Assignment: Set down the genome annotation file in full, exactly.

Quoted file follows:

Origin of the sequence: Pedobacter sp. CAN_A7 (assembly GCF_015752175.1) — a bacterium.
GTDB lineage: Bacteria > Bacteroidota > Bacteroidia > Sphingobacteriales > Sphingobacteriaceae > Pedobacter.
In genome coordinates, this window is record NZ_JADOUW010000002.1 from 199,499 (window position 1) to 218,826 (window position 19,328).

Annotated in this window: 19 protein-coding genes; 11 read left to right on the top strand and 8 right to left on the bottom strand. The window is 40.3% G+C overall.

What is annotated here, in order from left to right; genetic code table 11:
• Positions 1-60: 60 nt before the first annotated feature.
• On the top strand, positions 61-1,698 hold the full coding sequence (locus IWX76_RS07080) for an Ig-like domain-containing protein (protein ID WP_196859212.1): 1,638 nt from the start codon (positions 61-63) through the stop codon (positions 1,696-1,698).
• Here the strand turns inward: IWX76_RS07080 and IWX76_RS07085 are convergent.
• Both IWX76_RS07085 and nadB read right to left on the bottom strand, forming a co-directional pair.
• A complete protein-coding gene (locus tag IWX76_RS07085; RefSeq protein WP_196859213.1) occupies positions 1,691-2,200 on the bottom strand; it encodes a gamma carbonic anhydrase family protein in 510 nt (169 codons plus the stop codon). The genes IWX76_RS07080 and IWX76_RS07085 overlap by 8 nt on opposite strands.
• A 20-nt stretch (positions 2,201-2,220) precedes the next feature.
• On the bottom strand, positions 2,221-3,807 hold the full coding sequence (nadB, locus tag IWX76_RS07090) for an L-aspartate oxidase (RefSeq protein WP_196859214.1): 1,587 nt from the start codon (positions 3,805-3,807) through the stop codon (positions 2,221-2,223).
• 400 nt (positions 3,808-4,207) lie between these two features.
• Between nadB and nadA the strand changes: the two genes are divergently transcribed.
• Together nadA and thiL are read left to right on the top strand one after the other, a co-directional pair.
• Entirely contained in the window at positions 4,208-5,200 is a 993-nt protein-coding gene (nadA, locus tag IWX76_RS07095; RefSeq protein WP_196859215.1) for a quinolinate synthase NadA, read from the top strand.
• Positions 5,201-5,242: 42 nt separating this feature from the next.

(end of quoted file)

Origin of the sequence: Pedobacter sp. CAN_A7 (assembly GCF_015752175.1) — a bacterium.
GTDB lineage: Bacteria > Bacteroidota > Bacteroidia > Sphingobacteriales > Sphingobacteriaceae > Pedobacter.
In genome coordinates, this window is record NZ_JADOUW010000002.1 from 199,499 (window position 1) to 218,826 (window position 19,328).

Annotated in this window: 19 protein-coding genes; 11 read left to right on the top strand and 8 right to left on the bottom strand. The window is 40.3% G+C overall.

What is annotated here, in order from left to right; genetic code table 11:
• Positions 1-60: 60 nt before the first annotated feature.
• On the top strand, positions 61-1,698 hold the full coding sequence (locus IWX76_RS07080) for an Ig-like domain-containing protein (protein ID WP_196859212.1): 1,638 nt from the start codon (positions 61-63) through the stop codon (positions 1,696-1,698).
• Here the strand turns inward: IWX76_RS07080 and IWX76_RS07085 are convergent.
• Both IWX76_RS07085 and nadB read right to left on the bottom strand, forming a co-directional pair.
• A complete protein-coding gene (locus tag IWX76_RS07085; RefSeq protein WP_196859213.1) occupies positions 1,691-2,200 on the bottom strand; it encodes a gamma carbonic anhydrase family protein in 510 nt (169 codons plus the stop codon). The genes IWX76_RS07080 and IWX76_RS07085 overlap by 8 nt on opposite strands.
• A 20-nt stretch (positions 2,201-2,220) precedes the next feature.
• On the bottom strand, positions 2,221-3,807 hold the full coding sequence (nadB, locus tag IWX76_RS07090) for an L-aspartate oxidase (RefSeq protein WP_196859214.1): 1,587 nt from the start codon (positions 3,805-3,807) through the stop codon (positions 2,221-2,223).
• 400 nt (positions 3,808-4,207) lie between these two features.
• Between nadB and nadA the strand changes: the two genes are divergently transcribed.
• Together nadA and thiL are read left to right on the top strand one after the other, a co-directional pair.
• Entirely contained in the window at positions 4,208-5,200 is a 993-nt protein-coding gene (nadA, locus tag IWX76_RS07095; RefSeq protein WP_196859215.1) for a quinolinate synthase NadA, read from the top strand.
• Positions 5,201-5,242: 42 nt separating this feature from the next.